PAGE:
• db ots

    I'm confused about user accounts.
    I've got the 'master' user account I initially created. That 'user' shows up in both the "Users" and "Administrators" tabs, and I can assign that user account to systems in the RMM.

    Then I've got 'users' who are just on the users tab. I can assign those to systems in the RMM too.

    The I've created a 2nd administrator account. That account just appears on the administrators tab. And I can't assign it to systems in the RMM. I gather this is the expected behavior.


    1) Is the original 'master' account just "special" in that it is both a user AND an administrator? I think perhaps this is the biggest confusion for me -- whether this duality is unique just to the master account.

    2) Can other user accounts ALSO be administrators? Or administrators be users? And if so how is that done? Can users be promoted to administrators or administrators demoted to just users?

    (e.g. if i were to give a company's IT person an administrator account for just their company, would they also be able to use that as a "user" account for the company's servers? Or would they need two separate accounts, one "User" account to assign systems to, and one "Administrator" account to use the RMM/dashboard.

    3) I originally created the managed account in my role as a contractor for another company so I created that company as a "company"; and they have users, etc. That all works. However, I'd also decided to use this myself, both for testing things before deploying to them, and for my own backups. So I created a 2nd company for my own systems.

    However the user assigned to my systems is the original master user. And that user doesn't belong to a company, and can't "belong" to a company. So although I've setup a 'company' for my own systems it doesn't have anything in it, and my systems are just sitting in the "All" list.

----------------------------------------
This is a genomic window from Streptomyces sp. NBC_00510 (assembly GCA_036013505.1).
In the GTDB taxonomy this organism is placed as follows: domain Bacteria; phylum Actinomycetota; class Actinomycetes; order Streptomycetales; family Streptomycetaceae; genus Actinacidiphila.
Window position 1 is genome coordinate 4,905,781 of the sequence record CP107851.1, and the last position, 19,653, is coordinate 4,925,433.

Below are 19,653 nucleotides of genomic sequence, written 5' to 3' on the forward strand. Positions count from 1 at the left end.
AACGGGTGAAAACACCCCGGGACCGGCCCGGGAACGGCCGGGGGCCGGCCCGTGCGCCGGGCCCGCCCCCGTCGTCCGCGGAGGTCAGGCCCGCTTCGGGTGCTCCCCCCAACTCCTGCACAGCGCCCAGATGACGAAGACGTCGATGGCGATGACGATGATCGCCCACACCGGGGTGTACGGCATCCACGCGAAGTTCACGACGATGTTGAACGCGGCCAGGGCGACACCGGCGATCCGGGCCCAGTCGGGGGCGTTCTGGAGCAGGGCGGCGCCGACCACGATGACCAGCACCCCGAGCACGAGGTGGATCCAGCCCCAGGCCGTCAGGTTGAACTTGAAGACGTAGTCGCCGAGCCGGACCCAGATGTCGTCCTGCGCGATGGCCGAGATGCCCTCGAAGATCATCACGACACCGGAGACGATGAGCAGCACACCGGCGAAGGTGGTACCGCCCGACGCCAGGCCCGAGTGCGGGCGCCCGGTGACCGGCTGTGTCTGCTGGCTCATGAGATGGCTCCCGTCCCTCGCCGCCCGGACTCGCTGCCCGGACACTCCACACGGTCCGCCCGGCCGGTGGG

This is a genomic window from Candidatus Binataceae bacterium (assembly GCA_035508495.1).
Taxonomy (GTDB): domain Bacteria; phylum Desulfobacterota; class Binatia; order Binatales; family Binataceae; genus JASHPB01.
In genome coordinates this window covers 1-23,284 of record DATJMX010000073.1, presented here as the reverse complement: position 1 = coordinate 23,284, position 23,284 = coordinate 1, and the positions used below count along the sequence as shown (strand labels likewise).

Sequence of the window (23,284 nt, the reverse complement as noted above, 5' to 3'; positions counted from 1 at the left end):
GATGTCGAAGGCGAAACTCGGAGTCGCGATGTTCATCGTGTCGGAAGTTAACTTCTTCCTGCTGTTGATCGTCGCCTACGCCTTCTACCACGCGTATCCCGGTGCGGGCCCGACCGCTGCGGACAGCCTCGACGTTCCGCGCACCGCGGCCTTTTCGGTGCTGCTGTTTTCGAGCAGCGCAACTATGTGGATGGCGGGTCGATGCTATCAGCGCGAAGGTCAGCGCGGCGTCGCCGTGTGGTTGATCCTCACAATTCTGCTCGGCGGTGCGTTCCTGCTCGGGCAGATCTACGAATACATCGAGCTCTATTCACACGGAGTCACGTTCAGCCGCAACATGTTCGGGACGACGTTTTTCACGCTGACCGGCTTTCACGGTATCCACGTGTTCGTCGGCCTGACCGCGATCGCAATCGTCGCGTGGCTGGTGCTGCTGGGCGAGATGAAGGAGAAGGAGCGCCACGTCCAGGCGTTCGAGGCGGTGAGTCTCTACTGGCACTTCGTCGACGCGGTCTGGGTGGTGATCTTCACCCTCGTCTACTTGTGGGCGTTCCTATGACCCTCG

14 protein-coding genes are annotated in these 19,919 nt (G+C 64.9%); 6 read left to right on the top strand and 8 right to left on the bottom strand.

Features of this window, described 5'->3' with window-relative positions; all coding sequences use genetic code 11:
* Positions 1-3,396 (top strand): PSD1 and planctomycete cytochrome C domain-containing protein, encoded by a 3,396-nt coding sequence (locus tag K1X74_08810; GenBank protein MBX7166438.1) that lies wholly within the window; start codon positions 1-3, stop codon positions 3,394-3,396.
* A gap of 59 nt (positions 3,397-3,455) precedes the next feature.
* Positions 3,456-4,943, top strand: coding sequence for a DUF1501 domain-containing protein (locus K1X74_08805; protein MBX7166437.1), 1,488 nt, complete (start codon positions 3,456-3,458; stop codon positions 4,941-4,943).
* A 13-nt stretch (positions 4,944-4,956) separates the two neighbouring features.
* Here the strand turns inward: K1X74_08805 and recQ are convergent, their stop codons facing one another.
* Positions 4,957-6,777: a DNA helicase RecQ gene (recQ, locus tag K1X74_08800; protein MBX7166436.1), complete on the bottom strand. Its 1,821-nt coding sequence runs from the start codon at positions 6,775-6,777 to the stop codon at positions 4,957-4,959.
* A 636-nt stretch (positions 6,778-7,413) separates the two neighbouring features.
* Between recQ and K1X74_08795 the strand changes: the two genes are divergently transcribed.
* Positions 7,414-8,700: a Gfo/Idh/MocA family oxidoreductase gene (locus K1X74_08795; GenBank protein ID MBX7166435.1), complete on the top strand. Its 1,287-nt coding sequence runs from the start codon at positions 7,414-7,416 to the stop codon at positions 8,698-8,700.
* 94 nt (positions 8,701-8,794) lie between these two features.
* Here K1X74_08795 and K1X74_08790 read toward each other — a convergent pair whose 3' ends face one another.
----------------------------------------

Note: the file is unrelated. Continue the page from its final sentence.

I gather the correct path forward to neatly group my own systems into my own company, is to create another user set to my company. And then change the systems to using that company user account. Is that right?

    4) Is it generally considered a best practice NOT to assign the master account to individual systems?
  • Anton Zorin
    , hi there!
    1. Yes, 'master', or we call it root administrator is a unique entity that is an administrator and a user at the same time. This was made for simplicity for our smaller MSPs that don't need that complexity (and flexibility) and they're fine just with 1 user. And not to force them to create one, we have extended the root admin to users.
    2. No. These are different types of entities, users are technical accounts for authenticating computers and administrators are for managing everything on the portal.
    According to your example, they would need 2 accounts, user's and administrator's account.
    3. That's correct.
    4. Yes, it's NOT a best practice. There's always a seek for balance when you pick between convenience and security.

    All the above is how it's implemented currently, I will talk to the team and provide your use case in order to discuss how to improve it.

    Thank you!
  • db ots
    Thanks; that all makes perfect sense.
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